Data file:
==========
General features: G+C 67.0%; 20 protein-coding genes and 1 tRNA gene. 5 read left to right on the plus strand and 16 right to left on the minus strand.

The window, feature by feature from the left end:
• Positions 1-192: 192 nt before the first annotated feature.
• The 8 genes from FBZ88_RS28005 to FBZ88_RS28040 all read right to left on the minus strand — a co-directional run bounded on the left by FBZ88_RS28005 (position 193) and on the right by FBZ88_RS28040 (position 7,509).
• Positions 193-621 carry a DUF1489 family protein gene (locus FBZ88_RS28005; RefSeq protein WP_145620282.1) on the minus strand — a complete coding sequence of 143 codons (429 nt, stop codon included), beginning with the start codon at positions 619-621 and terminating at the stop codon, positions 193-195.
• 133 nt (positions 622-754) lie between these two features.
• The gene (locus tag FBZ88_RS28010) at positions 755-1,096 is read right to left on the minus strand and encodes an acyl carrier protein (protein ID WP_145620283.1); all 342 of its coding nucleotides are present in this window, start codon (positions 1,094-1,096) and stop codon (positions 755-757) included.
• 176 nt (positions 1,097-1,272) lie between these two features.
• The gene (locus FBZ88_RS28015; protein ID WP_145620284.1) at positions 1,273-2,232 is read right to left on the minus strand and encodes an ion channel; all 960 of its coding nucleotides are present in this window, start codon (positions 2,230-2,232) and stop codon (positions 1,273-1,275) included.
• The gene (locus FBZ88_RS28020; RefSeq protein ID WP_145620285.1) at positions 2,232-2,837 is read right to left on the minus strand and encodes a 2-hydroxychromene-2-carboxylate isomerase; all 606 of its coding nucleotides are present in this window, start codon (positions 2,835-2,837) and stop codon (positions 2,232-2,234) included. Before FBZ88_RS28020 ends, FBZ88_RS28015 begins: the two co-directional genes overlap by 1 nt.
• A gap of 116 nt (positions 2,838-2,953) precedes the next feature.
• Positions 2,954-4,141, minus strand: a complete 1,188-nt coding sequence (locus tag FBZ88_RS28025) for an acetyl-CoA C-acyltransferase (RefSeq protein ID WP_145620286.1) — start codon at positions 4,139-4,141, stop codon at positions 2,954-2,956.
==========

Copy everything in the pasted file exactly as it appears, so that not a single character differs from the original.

General features: G+C 67.0%; 20 protein-coding genes and 1 tRNA gene. 5 read left to right on the plus strand and 16 right to left on the minus strand.

The window, feature by feature from the left end:
• Positions 1-192: 192 nt before the first annotated feature.
• The 8 genes from FBZ88_RS28005 to FBZ88_RS28040 all read right to left on the minus strand — a co-directional run bounded on the left by FBZ88_RS28005 (position 193) and on the right by FBZ88_RS28040 (position 7,509).
• Positions 193-621 carry a DUF1489 family protein gene (locus FBZ88_RS28005; RefSeq protein WP_145620282.1) on the minus strand — a complete coding sequence of 143 codons (429 nt, stop codon included), beginning with the start codon at positions 619-621 and terminating at the stop codon, positions 193-195.
• 133 nt (positions 622-754) lie between these two features.
• The gene (locus tag FBZ88_RS28010) at positions 755-1,096 is read right to left on the minus strand and encodes an acyl carrier protein (protein ID WP_145620283.1); all 342 of its coding nucleotides are present in this window, start codon (positions 1,094-1,096) and stop codon (positions 755-757) included.
• 176 nt (positions 1,097-1,272) lie between these two features.
• The gene (locus FBZ88_RS28015; protein ID WP_145620284.1) at positions 1,273-2,232 is read right to left on the minus strand and encodes an ion channel; all 960 of its coding nucleotides are present in this window, start codon (positions 2,230-2,232) and stop codon (positions 1,273-1,275) included.
• The gene (locus FBZ88_RS28020; RefSeq protein ID WP_145620285.1) at positions 2,232-2,837 is read right to left on the minus strand and encodes a 2-hydroxychromene-2-carboxylate isomerase; all 606 of its coding nucleotides are present in this window, start codon (positions 2,835-2,837) and stop codon (positions 2,232-2,234) included. Before FBZ88_RS28020 ends, FBZ88_RS28015 begins: the two co-directional genes overlap by 1 nt.
• A gap of 116 nt (positions 2,838-2,953) precedes the next feature.
• Positions 2,954-4,141, minus strand: a complete 1,188-nt coding sequence (locus tag FBZ88_RS28025) for an acetyl-CoA C-acyltransferase (RefSeq protein ID WP_145620286.1) — start codon at positions 4,139-4,141, stop codon at positions 2,954-2,956.